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Is your poodle dog vomiting blood and excreting bloody (red), watery diarrhea?  There’s a possibility that she may have the parvovirus (AKA parvo).

First things first: If your poodle dog is having any persistent vomiting or diarrhea – especially if you find blood in the vomit or diarrhea – get your dog to the vet ASAP.  It’s the only way to definitively diagnose what’s wrong with your dog so that you can set the right course of treatment.  In general, the more quickly you start the right treatment, the better chance your poodle dog has of recovering (especially if it’s parvo).

What’s more, your poodle is likely to dehydrate very quickly if she’s dealing with bloody vomit and diarrhea – this is especially true if she’s a toy poodle, mini poodle, or a puppy or any size.  So the quicker you get her to the vet, the faster they can put her on a lifesaving IV.

(NOTE: Parvo is generally a puppy disease, so if your vomiting poodle is a puppy, parvo is a concern.)

Here are the main symptoms of parvo:

–Your poodle is lethargic or depressed.. This is probably one of the first things you notice.  I had a puppy who got parvo – my first clue was that he wouldn’t leave my lap the night before he got sick.

–Your poodle won’t eat.

–Your poodle won’t drink.

–Your poodle is vomiting… and perhaps the poodle is vomiting blood.

–Your poodle has diarrhea, especially bloody diarrhea. There’s also a telltale strong stench to the diarrhea.

Notice I used the word lifesaving early. That’s because parvo is a very serious virus that attacks the intestines (hence the bloody vomit and diarrhea). If you don’t treat your poodle puppy using IVs, he or she will likely die. And even with good supportive care, your poodle still needs to fight the virus on her own, because there is no cure.

As such, you’ll likely see a parvo reatment plan that includes:

–Keeping your poodle hydrated using an IV.
–Keeping the vomiting to a minimum by introducing an anti-vomit medicine.
–A course of antibiotics to help your poodle puppy fight the illness (but again, this actually won’t “cure” parvo).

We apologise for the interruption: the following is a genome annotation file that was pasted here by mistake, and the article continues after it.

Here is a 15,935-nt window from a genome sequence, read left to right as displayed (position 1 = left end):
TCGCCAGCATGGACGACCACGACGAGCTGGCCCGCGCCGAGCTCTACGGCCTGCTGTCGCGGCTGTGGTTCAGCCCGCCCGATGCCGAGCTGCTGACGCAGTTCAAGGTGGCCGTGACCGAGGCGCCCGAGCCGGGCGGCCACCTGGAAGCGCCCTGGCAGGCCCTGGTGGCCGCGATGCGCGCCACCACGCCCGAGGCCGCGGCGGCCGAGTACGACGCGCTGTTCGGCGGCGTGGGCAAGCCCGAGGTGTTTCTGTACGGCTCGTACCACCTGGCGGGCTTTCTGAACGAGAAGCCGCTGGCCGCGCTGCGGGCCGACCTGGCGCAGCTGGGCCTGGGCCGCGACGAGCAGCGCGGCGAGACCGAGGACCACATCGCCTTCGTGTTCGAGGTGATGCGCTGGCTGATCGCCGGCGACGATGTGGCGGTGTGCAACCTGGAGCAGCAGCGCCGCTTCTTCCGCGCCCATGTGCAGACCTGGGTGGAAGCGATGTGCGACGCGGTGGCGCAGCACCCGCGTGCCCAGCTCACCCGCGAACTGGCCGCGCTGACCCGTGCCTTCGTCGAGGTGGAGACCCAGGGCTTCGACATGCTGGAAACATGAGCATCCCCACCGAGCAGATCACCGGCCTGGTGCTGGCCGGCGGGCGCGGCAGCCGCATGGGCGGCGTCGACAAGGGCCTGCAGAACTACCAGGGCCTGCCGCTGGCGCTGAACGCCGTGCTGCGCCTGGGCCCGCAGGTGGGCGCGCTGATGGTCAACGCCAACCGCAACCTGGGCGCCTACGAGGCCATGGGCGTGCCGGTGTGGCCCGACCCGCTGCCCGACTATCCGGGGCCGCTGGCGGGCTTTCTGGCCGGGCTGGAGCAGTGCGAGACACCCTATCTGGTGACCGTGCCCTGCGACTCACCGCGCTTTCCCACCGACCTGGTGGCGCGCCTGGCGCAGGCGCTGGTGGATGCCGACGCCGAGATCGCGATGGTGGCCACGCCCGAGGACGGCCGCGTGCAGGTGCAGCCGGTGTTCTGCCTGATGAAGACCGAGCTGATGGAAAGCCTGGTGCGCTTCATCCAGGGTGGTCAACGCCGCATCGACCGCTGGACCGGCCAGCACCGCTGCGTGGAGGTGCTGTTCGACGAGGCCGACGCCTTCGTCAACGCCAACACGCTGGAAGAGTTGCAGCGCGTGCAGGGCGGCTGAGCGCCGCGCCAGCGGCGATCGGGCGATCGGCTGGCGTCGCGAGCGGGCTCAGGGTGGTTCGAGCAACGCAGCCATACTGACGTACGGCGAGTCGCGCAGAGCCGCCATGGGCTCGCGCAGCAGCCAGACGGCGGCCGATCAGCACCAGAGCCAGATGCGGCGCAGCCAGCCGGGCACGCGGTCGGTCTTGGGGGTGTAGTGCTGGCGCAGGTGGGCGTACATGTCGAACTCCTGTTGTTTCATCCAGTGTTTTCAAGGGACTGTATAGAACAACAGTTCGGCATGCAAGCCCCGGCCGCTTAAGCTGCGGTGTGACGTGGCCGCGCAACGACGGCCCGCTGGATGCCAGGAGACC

–If diagnosed early enough, some vets use Tamiflu to help fight parvo.  (The jury is still out on whether this works.)

Your poodle puppy will need to spend anywhere from a few days to a few weeks at the vet. That’s the best place for her, and it gives your puppy the best chance of surviving parvo.

Naturally, you can visit often.  You may choose to bring in an item (such as a t-shirt) that smells like you to comfort your puppy while he’s fighting parvo.  Be prepared to wash your hands and the bottom of your shoes when you leave the room your puppy is in. Because it’s such a contagious, hardy virus, your vet won’t want you tracking it around.

Some people choose to support their poodle puppy at home.  This is risky.  If you do this, talk to your vet about how to support your pup.  She won’t be able to eat without vomiting, so you’ll likely have to use fluid therapy – such as Pedialyte – to keep her hydrated.  You may be instructed to give special fluids under the skin using a needle.

When your poodle puppy recovers from parvo and is able to start eating again, your vet will instruct you to feed a very bland diet.  That’s because your poodle’s intestinal/digestive tract is damaged.  Your vet will probably give you a prescription diet, or he or she may recommend that you feed something bland like baby rice and a little boiled, skinless chicken.

Don’t give your poodle puppy her regular food or treats. And for sure don’t give her any table scraps, as they’re too hard on her system.  Your vet will tell you how long to feed the bland diet and when you can slowly start re-introducing your poodle puppy’s regular diet.  Just take it slow and let your puppy heal.

It’s very tough to see a poodle puppy get sick, weak and thin due to parvo.  Just remember: The faster you get a puppy with parvo to the vet, the better chance you’ll have of seeing your pup grow to be a bouncy, playful, healthy adult!

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